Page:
But there are plen­ty of ex­am­ples to at least back up Sasse's first point that Congress isn't doing its job to the full­est. Authoriz­ing mil­i­tar­y force is a pow­er the Constitution has giv­en Congress that experts think Congress has ab­di­cat­ed over the past few years. President Ba­rack Obama re­peat­ed­ly asked Congress for a new out­line of his war pow­ers, and Congress nev­er gave it to him. And de­spite Republican lawmakers dis­agree­ing with President Trump on ev­er­y­thing from tar­iffs to immigration to his def­er­ence to Russia and views on the rule of law, the Republican-con­trolled Senate has only once passed legislation in de­fi­ance of Trump: a bill for­cing him to sign Russia sanctions.

The next con­nec­tion Sasse makes also sounds logi­cal. If Congress isn't doing its job gov­ern­ing the coun­try, then people will (in­ap­pro­pri­ate­ly) rely on the ju­di­cial branch to do it.

Whether that's an ac­cu­rate di­ag­no­sis is up for debate, but Americans have been giv­en plen­ty of reasons late­ly to think that the courts are the answer. In at least the past few presi­den­cies, judg­es have been ma­jor play­ers in whether a president's policies on immigration or health care fail or suc­ceed.

Courts have played es­pe­cial­ly out­size roles in Trump's White House. When Trump u­ni­lat­er­al­ly rolls out his most controversial poli­cies — a trav­el ban, sepa­rat­ing im­mi­grant fami­lies at the bor­der, ban­ning transgender people from the mil­i­tar­y — they aren't chal­lenged by Congress; they're be­ing chal­lenged by Democratic at­tor­neys gen­er­al, and they end up in the courts.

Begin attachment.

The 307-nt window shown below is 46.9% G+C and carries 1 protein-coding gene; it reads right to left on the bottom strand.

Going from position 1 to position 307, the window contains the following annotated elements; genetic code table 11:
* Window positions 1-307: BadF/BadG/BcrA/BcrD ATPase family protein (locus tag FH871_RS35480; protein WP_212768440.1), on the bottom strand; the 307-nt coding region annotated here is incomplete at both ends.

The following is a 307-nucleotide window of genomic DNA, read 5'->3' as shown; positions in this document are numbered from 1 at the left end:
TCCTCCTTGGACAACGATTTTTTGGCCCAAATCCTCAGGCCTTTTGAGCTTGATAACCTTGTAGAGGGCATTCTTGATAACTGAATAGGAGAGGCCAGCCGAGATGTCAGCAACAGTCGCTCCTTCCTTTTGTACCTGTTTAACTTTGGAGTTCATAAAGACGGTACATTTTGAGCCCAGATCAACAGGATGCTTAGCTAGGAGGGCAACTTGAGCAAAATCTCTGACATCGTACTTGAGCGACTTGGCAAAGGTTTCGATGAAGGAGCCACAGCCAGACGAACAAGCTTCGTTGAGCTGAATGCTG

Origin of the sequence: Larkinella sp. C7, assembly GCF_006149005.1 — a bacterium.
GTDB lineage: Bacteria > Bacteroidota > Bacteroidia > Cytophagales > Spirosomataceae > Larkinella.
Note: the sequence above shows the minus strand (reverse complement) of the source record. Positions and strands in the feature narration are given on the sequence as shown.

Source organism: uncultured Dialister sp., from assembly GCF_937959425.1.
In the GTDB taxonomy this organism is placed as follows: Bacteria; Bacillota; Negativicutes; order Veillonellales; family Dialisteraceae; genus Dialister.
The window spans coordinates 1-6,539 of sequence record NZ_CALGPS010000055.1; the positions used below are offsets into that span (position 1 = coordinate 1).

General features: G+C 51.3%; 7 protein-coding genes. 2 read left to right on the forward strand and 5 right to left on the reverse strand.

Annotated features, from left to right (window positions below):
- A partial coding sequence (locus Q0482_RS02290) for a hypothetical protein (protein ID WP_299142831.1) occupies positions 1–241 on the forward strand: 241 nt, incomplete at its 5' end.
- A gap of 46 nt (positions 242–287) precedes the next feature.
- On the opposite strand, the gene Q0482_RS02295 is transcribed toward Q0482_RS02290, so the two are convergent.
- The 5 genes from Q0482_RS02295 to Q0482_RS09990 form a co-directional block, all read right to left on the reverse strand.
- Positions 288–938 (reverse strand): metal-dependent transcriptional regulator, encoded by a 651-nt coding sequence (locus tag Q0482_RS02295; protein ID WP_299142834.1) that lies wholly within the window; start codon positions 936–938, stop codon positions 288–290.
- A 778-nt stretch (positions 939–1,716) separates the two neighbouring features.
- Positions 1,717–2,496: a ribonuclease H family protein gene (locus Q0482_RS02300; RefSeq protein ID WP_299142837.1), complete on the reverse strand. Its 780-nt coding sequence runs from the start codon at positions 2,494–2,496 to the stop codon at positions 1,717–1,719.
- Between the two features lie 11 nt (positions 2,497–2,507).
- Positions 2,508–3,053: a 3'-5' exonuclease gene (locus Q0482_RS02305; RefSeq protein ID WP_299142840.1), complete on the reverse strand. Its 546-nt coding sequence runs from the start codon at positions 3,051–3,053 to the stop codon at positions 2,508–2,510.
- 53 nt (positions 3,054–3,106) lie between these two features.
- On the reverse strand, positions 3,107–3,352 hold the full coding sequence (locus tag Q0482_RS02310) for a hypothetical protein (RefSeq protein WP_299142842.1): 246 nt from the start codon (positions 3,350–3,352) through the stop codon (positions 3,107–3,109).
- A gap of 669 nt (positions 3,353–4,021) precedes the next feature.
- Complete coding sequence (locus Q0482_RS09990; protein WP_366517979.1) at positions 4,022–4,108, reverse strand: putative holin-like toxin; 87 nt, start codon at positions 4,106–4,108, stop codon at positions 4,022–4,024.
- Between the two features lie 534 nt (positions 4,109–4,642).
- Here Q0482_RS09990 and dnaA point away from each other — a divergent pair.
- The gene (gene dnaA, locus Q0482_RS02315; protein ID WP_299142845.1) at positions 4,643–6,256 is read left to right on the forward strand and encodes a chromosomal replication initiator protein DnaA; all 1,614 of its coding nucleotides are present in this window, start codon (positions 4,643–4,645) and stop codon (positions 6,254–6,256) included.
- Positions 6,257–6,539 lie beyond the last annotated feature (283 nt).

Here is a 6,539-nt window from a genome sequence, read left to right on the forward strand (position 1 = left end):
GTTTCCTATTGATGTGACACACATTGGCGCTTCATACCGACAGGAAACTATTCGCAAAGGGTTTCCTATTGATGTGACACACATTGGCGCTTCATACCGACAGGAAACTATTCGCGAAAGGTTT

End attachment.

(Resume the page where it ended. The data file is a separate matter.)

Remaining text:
Trump has also helped po­lit­i­cize the ju­di­cial proc­ess, ar­gu­a­bly against his own in­ter­ests. He's sug­gest­ed get­ting rid of an entire federal court in Cali­for­nia that has vexed him on a num­ber of issues. Just this past week­end, he sug­gest­ed that the Department of Justice shouldn't be in­ves­ti­gat­ing Republican mem­bers of Congress so close to a mid­term e­lec­tion where Repub­lic­ans' pow­er hangs in the bal­ance.

This is far from the first time politics and the Su­preme Court have clashed, of course. The clash just feels no­tice­a­bly heightened right now, and with good reason.

For Democrats, a lot is on the line: a po­ten­tial swing vote put­ting some­one on the court whom the president handpicked, know­ing that the Su­preme Court could de­cide his fate in the Russian e­lec­tion in­ter­fer­ence in­ves­ti­ga­tion.

A lot is on the line for Re­pub­lic­ans, too: They have a chance to put a con­ser­va­tive on the Su­preme Court just months be­fore mid­term elec­tions where their ma­jori­ties in Congress are at stake.

All of this ensures that the rest of the week's hear­ings are going to be ugly, too.

To Sasse, it all stems from Congress fail­ing to be ugly it­self: “The ques­tion isn't whether Kavanaugh is ready to do his job, the ques­tion is whether we are ready to do our job."